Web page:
Himadri Chatterjee:

So why is he so dissatisfied? Holden himself cannot explain this, for, firstly, he does not analyse himself, and is possibly incapable of doing so; and secondly, neither is he very articulate. His general sense of dissatisfaction is something he feels, but which he cannot understand, or express in words even if he could. So it is up to us, as readers, to try to look beyond his natural inarticulacy. One word he uses frequently is “phoney”. He doesn’t explain what he mans by this, but we can see that he tends to apply this word to describe what he regards (although he would possibly be unable to articulate it thus) as emotional shallowness, or insincerity. And this he sees all around him. People say things, do things, not because they feel it, but simply because that is the form, as it were, simply because this is what everyone does. What appears to dissatisfy him is a lack of feeling, a lack of emotional depth in peoples’ day-to-day lives. But why seems it so particular with him? However, as with Prince Hamlet (in this if little else), he knows not “seems”: for Holden, it is. It is the seeming in others that he deplores.

And the reason for this, though not immediately apparent, emerges slowly over the course of the novel, and takes centre stage in the climactic passage towards the end, where he meets with his sister Phoebe: Holden is still in grieving for the death of his brother Allie, and he cannot understand why the rest of the world isn’t also in grieving with him. How can people – even his own parents – carry on with their lives as before after something so momentous as this? How can they all go inside to take shelter from the rain immediately after his funeral?

This, I think, is at the heart of the matter. The novel is not about teenage angst, or rebellion, or about the difficulties of coming to age: it’s about a sensitive young lad who cannot articulate his grief, nor understand how the rest of the world, his own parents included, could fail to grieve as he does, could carry on living when his own life seems to have come to a halt. And considered as such, it strikes me as a very poignant novel, and not deserving the opprobrium so frequently heaped upon it these days.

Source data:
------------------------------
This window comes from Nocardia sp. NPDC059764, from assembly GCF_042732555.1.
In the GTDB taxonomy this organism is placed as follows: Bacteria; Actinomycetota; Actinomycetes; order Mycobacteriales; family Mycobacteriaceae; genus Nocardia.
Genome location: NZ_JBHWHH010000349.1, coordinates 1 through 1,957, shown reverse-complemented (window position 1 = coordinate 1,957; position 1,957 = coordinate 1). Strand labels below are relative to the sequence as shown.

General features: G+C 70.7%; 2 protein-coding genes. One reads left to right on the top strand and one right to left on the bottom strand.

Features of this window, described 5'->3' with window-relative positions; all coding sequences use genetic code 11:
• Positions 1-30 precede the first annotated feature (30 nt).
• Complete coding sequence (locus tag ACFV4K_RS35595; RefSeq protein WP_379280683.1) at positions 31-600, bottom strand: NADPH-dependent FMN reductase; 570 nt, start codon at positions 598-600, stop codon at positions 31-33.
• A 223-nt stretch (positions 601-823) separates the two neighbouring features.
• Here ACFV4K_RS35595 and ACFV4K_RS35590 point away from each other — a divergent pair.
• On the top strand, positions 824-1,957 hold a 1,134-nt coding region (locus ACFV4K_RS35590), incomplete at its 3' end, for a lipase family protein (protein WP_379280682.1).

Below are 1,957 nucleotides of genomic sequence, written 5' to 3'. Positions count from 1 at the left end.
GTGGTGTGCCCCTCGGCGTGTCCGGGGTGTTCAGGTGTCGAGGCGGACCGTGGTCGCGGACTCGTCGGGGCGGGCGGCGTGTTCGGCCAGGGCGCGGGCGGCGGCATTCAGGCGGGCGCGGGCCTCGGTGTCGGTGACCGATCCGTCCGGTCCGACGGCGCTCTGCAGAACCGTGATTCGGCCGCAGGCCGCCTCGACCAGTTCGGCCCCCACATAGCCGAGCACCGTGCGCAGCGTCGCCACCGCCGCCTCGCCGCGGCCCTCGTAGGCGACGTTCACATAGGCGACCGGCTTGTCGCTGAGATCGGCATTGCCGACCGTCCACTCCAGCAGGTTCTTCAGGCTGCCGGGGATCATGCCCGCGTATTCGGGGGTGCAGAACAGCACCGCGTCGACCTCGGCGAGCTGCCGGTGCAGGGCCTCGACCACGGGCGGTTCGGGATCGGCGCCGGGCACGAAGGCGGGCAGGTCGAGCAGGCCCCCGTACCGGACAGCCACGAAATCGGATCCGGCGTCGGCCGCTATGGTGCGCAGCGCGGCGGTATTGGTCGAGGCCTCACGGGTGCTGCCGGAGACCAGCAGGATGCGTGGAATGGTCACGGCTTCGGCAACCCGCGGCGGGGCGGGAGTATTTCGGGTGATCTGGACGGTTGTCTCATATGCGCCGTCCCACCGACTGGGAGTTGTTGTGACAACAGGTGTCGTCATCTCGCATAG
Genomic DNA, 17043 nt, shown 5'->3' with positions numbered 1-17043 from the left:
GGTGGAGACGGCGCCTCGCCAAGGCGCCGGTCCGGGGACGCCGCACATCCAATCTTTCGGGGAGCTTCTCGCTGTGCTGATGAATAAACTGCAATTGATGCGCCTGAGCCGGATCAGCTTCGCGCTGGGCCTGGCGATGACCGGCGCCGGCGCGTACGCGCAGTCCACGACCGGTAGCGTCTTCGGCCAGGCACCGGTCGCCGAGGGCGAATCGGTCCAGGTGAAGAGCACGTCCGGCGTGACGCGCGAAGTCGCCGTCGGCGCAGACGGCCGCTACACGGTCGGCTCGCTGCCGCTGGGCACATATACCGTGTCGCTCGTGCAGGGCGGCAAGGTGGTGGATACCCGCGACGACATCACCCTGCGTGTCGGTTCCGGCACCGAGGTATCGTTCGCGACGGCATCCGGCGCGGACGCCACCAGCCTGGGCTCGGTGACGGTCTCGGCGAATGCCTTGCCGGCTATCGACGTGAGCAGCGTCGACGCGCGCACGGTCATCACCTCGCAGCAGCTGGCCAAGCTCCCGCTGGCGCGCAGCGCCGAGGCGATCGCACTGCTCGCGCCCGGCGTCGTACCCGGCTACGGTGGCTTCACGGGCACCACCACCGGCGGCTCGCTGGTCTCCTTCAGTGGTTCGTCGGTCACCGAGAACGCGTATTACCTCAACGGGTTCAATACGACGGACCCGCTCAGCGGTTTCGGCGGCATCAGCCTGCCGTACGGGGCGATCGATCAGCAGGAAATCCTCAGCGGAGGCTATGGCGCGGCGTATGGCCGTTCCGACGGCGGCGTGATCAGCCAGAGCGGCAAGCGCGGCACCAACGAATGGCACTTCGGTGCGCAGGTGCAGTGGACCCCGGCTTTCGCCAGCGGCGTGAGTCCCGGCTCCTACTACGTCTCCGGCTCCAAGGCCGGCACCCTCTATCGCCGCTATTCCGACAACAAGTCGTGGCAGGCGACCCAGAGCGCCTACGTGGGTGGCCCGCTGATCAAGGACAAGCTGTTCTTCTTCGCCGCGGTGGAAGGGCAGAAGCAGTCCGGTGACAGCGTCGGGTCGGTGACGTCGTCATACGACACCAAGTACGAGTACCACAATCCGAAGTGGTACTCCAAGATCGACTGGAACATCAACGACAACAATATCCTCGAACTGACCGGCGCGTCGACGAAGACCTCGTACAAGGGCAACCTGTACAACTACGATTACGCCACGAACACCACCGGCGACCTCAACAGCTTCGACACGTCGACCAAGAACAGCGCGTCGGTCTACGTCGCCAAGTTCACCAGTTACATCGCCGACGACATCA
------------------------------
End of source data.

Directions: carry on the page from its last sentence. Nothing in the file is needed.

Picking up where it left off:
I read The Catcher in the Rye in eleventh-grade English class. It didn’t make a deep impression on me, and I’ve rarely thought about it since. In fact, I don’t even remember Holden having a dead brother named Allie, but my faith in Himradi’s honesty is such that I’m willing to accept that he did, and that this isn’t just some prank to see how many people have actually read the book before offering opinions on it.

For as long as I can remember, though, conversation about the book has resided on some meta-level of significance, in which people pronounce on its cultural importance rather than its merits as a story. I have an isolated memory of the actress Christina Ricci in a magazine interview back in the mid-to-late ’90s expressing the “contrary” opinion that despite her teacher’s best efforts to convince her of the novel’s “voice of a generation” significance, she found it overrated and thought Holden was whiny and boring. I put “contrary” in scare quotes because, as is so often the case with rebels who refuse to accept that they are the new establishment, I’ve rarely if ever heard a different opinion since. I doubt if any teacher in the last thirty years has tried to present the book as the ne plus ultra of teen angst, but for some reason, people are still invested in rebelling against it as such (when they’re not seeing it as coded Marxist propaganda, that is).

It’s another humbling reminder that sometimes, the most radical thing we can do is to quietly pay attention to avoid missing what’s right in front of us. Too much conversation is simply about changing the subject to something else, to everything else, to nothing at all.